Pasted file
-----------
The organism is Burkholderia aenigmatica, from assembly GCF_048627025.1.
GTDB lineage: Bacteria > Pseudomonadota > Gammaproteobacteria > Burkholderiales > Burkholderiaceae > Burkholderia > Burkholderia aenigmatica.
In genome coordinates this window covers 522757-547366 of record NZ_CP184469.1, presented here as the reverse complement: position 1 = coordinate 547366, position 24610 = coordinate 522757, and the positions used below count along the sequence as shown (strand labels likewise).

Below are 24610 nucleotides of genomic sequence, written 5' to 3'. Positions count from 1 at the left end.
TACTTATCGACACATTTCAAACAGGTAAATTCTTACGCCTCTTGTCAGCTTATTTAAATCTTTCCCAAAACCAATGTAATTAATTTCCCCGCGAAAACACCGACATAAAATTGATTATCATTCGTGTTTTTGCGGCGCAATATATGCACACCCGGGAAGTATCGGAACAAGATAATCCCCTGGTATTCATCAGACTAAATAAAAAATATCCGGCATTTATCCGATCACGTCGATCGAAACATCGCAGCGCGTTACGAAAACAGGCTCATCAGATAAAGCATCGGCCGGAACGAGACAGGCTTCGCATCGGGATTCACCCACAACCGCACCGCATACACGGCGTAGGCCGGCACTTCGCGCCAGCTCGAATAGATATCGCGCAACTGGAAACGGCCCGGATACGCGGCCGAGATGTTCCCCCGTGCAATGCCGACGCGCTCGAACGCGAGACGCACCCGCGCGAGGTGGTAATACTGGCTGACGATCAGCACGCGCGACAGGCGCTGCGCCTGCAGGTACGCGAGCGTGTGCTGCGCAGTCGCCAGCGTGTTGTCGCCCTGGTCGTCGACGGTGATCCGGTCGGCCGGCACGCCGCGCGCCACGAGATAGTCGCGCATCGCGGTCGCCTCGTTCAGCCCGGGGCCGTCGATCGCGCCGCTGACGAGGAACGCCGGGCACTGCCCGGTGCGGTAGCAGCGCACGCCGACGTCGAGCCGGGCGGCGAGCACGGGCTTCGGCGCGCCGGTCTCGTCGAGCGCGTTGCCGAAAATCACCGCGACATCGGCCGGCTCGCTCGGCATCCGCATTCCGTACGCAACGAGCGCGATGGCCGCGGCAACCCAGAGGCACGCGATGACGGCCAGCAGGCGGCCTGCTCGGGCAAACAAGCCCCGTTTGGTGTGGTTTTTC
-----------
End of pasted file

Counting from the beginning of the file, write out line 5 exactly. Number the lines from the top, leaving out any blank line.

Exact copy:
TACTTATCGACACATTTCAAACAGGTAAATTCTTACGCCTCTTGTCAGCTTATTTAAATCTTTCCCAAAACCAATGTAATTAATTTCCCCGCGAAAACACCGACATAAAATTGATTATCATTCGTGTTTTTGCGGCGCAATATATGCACACCCGGGAAGTATCGGAACAAGATAATCCCCTGGTATTCATCAGACTAAATAAAAAATATCCGGCATTTATCCGATCACGTCGATCGAAACATCGCAGCGCGTTACGAAAACAGGCTCATCAGATAAAGCATCGGCCGGAACGAGACAGGCTTCGCATCGGGATTCACCCACAACCGCACCGCATACACGGCGTAGGCCGGCACTTCGCGCCAGCTCGAATAGATATCGCGCAACTGGAAACGGCCCGGATACGCGGCCGAGATGTTCCCCCGTGCAATGCCGACGCGCTCGAACGCGAGACGCACCCGCGCGAGGTGGTAATACTGGCTGACGATCAGCACGCGCGACAGGCGCTGCGCCTGCAGGTACGCGAGCGTGTGCTGCGCAGTCGCCAGCGTGTTGTCGCCCTGGTCGTCGACGGTGATCCGGTCGGCCGGCACGCCGCGCGCCACGAGATAGTCGCGCATCGCGGTCGCCTCGTTCAGCCCGGGGCCGTCGATCGCGCCGCTGACGAGGAACGCCGGGCACTGCCCGGTGCGGTAGCAGCGCACGCCGACGTCGAGCCGGGCGGCGAGCACGGGCTTCGGCGCGCCGGTCTCGTCGAGCGCGTTGCCGAAAATCACCGCGACATCGGCCGGCTCGCTCGGCATCCGCATTCCGTACGCAACGAGCGCGATGGCCGCGGCAACCCAGAGGCACGCGATGACGGCCAGCAGGCGGCCTGCTCGGGCAAACAAGCCCCGTTTGGTGTGGTTTTTC